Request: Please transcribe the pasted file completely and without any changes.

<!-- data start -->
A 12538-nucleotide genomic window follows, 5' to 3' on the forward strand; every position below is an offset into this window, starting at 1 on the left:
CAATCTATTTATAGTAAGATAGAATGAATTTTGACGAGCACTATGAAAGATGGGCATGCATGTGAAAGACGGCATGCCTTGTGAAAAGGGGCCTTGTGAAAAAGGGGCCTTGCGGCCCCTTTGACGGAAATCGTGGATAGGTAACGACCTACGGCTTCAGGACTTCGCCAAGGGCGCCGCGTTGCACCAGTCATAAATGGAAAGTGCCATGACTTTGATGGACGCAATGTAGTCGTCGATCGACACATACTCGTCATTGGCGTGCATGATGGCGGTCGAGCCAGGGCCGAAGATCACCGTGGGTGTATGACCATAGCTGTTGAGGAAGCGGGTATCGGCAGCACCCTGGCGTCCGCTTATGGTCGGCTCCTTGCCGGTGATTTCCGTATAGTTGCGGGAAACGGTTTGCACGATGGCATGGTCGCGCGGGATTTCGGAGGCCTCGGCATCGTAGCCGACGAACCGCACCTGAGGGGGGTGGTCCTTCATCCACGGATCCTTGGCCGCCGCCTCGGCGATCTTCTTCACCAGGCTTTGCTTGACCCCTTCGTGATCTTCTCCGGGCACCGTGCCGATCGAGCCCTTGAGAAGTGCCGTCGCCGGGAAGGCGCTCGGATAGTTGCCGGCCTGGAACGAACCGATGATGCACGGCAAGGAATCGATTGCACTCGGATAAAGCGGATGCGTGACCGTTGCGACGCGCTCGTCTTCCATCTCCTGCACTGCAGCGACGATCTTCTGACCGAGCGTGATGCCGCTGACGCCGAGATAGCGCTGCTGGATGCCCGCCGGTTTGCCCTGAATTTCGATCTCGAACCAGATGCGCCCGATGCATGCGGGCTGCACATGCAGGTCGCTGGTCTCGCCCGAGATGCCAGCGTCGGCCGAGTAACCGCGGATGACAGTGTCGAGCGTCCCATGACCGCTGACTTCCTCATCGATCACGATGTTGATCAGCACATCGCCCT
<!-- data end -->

A 12538-nucleotide genomic window follows, 5' to 3' on the forward strand; every position below is an offset into this window, starting at 1 on the left:
CAATCTATTTATAGTAAGATAGAATGAATTTTGACGAGCACTATGAAAGATGGGCATGCATGTGAAAGACGGCATGCCTTGTGAAAAGGGGCCTTGTGAAAAAGGGGCCTTGCGGCCCCTTTGACGGAAATCGTGGATAGGTAACGACCTACGGCTTCAGGACTTCGCCAAGGGCGCCGCGTTGCACCAGTCATAAATGGAAAGTGCCATGACTTTGATGGACGCAATGTAGTCGTCGATCGACACATACTCGTCATTGGCGTGCATGATGGCGGTCGAGCCAGGGCCGAAGATCACCGTGGGTGTATGACCATAGCTGTTGAGGAAGCGGGTATCGGCAGCACCCTGGCGTCCGCTTATGGTCGGCTCCTTGCCGGTGATTTCCGTATAGTTGCGGGAAACGGTTTGCACGATGGCATGGTCGCGCGGGATTTCGGAGGCCTCGGCATCGTAGCCGACGAACCGCACCTGAGGGGGGTGGTCCTTCATCCACGGATCCTTGGCCGCCGCCTCGGCGATCTTCTTCACCAGGCTTTGCTTGACCCCTTCGTGATCTTCTCCGGGCACCGTGCCGATCGAGCCCTTGAGAAGTGCCGTCGCCGGGAAGGCGCTCGGATAGTTGCCGGCCTGGAACGAACCGATGATGCACGGCAAGGAATCGATTGCACTCGGATAAAGCGGATGCGTGACCGTTGCGACGCGCTCGTCTTCCATCTCCTGCACTGCAGCGACGATCTTCTGACCGAGCGTGATGCCGCTGACGCCGAGATAGCGCTGCTGGATGCCCGCCGGTTTGCCCTGAATTTCGATCTCGAACCAGATGCGCCCGATGCATGCGGGCTGCACATGCAGGTCGCTGGTCTCGCCCGAGATGCCAGCGTCGGCCGAGTAACCGCGGATGACAGTGTCGAGCGTCCCATGACCGCTGACTTCCTCATCGATCACGATGTTGATCAGCACATCGCCCT